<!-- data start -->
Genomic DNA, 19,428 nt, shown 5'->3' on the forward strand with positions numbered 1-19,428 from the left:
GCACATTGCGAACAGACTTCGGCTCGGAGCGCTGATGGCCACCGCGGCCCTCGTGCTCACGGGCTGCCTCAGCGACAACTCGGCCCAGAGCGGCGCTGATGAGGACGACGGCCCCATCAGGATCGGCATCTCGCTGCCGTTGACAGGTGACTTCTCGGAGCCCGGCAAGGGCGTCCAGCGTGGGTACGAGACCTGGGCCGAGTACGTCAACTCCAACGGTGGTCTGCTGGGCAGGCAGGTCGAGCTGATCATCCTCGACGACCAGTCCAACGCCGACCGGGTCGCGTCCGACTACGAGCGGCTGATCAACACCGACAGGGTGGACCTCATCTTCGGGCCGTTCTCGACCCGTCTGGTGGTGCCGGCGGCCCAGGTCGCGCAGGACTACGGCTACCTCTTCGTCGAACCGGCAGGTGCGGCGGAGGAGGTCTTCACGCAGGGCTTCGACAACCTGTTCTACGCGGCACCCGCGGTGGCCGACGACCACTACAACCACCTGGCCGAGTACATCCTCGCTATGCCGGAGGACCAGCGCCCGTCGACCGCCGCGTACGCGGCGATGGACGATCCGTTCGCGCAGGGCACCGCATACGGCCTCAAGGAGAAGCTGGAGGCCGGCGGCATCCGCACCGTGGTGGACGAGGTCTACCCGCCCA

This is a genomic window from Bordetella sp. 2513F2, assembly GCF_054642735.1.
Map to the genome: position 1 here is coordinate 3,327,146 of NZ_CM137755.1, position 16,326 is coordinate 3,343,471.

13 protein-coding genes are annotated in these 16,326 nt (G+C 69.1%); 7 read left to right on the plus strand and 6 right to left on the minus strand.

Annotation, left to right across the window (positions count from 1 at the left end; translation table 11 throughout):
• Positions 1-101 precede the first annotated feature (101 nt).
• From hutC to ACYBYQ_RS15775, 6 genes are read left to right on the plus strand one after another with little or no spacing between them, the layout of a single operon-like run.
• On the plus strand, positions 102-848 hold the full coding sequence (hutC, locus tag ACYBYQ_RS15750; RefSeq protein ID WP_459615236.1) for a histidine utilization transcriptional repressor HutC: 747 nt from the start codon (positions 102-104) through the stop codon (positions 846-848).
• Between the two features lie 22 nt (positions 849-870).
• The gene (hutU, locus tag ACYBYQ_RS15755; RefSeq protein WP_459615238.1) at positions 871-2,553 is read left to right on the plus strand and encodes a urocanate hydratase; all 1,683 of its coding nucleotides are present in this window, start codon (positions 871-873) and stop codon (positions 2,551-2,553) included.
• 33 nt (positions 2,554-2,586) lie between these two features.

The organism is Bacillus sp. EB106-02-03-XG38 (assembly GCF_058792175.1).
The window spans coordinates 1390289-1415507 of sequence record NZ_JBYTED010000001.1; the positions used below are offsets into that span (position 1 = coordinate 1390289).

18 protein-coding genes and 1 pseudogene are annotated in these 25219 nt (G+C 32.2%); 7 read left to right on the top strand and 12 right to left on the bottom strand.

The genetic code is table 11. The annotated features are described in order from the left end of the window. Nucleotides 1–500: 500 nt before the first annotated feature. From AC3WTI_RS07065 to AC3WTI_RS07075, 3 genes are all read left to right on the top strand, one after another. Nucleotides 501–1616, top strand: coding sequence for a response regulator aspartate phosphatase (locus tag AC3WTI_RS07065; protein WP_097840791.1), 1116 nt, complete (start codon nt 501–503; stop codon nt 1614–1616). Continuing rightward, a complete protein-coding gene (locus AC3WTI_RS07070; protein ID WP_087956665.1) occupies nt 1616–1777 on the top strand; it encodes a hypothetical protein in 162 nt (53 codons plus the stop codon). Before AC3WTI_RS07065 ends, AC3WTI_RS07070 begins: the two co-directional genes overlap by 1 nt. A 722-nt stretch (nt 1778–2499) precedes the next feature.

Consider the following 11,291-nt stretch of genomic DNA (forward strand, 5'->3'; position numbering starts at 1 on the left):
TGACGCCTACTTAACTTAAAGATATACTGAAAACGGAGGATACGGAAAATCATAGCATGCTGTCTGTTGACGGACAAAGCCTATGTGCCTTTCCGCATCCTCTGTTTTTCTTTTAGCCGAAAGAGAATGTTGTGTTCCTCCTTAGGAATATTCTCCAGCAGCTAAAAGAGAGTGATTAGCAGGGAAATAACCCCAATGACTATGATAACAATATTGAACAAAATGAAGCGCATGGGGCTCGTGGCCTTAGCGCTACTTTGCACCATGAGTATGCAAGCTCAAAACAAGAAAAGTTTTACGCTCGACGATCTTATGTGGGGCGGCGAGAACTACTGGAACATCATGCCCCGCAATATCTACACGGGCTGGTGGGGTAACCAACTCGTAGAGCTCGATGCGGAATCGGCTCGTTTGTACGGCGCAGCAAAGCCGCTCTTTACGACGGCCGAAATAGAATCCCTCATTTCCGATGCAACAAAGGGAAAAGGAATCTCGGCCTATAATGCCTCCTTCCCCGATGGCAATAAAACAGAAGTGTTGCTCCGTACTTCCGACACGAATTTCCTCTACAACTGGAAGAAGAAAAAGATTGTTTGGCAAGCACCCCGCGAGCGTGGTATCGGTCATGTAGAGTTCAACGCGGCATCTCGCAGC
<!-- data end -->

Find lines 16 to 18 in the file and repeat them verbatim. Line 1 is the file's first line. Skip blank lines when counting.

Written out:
The genetic code is table 11. The annotated features are described in order from the left end of the window. Nucleotides 1–500: 500 nt before the first annotated feature. From AC3WTI_RS07065 to AC3WTI_RS07075, 3 genes are all read left to right on the top strand, one after another. Nucleotides 501–1616, top strand: coding sequence for a response regulator aspartate phosphatase (locus tag AC3WTI_RS07065; protein WP_097840791.1), 1116 nt, complete (start codon nt 501–503; stop codon nt 1614–1616). Continuing rightward, a complete protein-coding gene (locus AC3WTI_RS07070; protein ID WP_087956665.1) occupies nt 1616–1777 on the top strand; it encodes a hypothetical protein in 162 nt (53 codons plus the stop codon). Before AC3WTI_RS07065 ends, AC3WTI_RS07070 begins: the two co-directional genes overlap by 1 nt. A 722-nt stretch (nt 1778–2499) precedes the next feature.

Consider the following 11,291-nt stretch of genomic DNA (forward strand, 5'->3'; position numbering starts at 1 on the left):
TGACGCCTACTTAACTTAAAGATATACTGAAAACGGAGGATACGGAAAATCATAGCATGCTGTCTGTTGACGGACAAAGCCTATGTGCCTTTCCGCATCCTCTGTTTTTCTTTTAGCCGAAAGAGAATGTTGTGTTCCTCCTTAGGAATATTCTCCAGCAGCTAAAAGAGAGTGATTAGCAGGGAAATAACCCCAATGACTATGATAACAATATTGAACAAAATGAAGCGCATGGGGCTCGTGGCCTTAGCGCTACTTTGCACCATGAGTATGCAAGCTCAAAACAAGAAAAGTTTTACGCTCGACGATCTTATGTGGGGCGGCGAGAACTACTGGAACATCATGCCCCGCAATATCTACACGGGCTGGTGGGGTAACCAACTCGTAGAGCTCGATGCGGAATCGGCTCGTTTGTACGGCGCAGCAAAGCCGCTCTTTACGACGGCCGAAATAGAATCCCTCATTTCCGATGCAACAAAGGGAAAAGGAATCTCGGCCTATAATGCCTCCTTCCCCGATGGCAATAAAACAGAAGTGTTGCTCCGTACTTCCGACACGAATTTCCTCTACAACTGGAAGAAGAAAAAGATTGTTTGGCAAGCACCCCGCGAGCGTGGTATCGGTCATGTAGAGTTCAACGCGGCATCTCGCAGC